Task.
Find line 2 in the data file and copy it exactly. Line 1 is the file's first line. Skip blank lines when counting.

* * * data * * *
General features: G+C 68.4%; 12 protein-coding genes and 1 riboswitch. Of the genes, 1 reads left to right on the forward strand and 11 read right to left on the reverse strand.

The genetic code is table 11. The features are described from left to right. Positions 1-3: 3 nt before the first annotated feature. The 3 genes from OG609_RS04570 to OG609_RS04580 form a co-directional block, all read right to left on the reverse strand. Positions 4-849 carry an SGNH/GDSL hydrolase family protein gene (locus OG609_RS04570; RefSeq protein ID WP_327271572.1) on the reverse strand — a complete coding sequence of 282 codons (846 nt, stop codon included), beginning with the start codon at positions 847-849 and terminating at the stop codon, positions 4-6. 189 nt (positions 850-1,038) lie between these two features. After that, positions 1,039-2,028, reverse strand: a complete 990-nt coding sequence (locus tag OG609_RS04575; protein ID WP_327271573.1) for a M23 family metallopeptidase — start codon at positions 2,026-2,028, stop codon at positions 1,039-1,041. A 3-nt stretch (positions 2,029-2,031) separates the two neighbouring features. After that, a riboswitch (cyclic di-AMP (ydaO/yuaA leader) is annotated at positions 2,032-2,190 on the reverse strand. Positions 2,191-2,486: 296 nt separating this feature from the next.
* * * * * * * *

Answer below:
The genetic code is table 11. The features are described from left to right. Positions 1-3: 3 nt before the first annotated feature. The 3 genes from OG609_RS04570 to OG609_RS04580 form a co-directional block, all read right to left on the reverse strand. Positions 4-849 carry an SGNH/GDSL hydrolase family protein gene (locus OG609_RS04570; RefSeq protein ID WP_327271572.1) on the reverse strand — a complete coding sequence of 282 codons (846 nt, stop codon included), beginning with the start codon at positions 847-849 and terminating at the stop codon, positions 4-6. 189 nt (positions 850-1,038) lie between these two features. After that, positions 1,039-2,028, reverse strand: a complete 990-nt coding sequence (locus tag OG609_RS04575; protein ID WP_327271573.1) for a M23 family metallopeptidase — start codon at positions 2,026-2,028, stop codon at positions 1,039-1,041. A 3-nt stretch (positions 2,029-2,031) separates the two neighbouring features. After that, a riboswitch (cyclic di-AMP (ydaO/yuaA leader) is annotated at positions 2,032-2,190 on the reverse strand. Positions 2,191-2,486: 296 nt separating this feature from the next.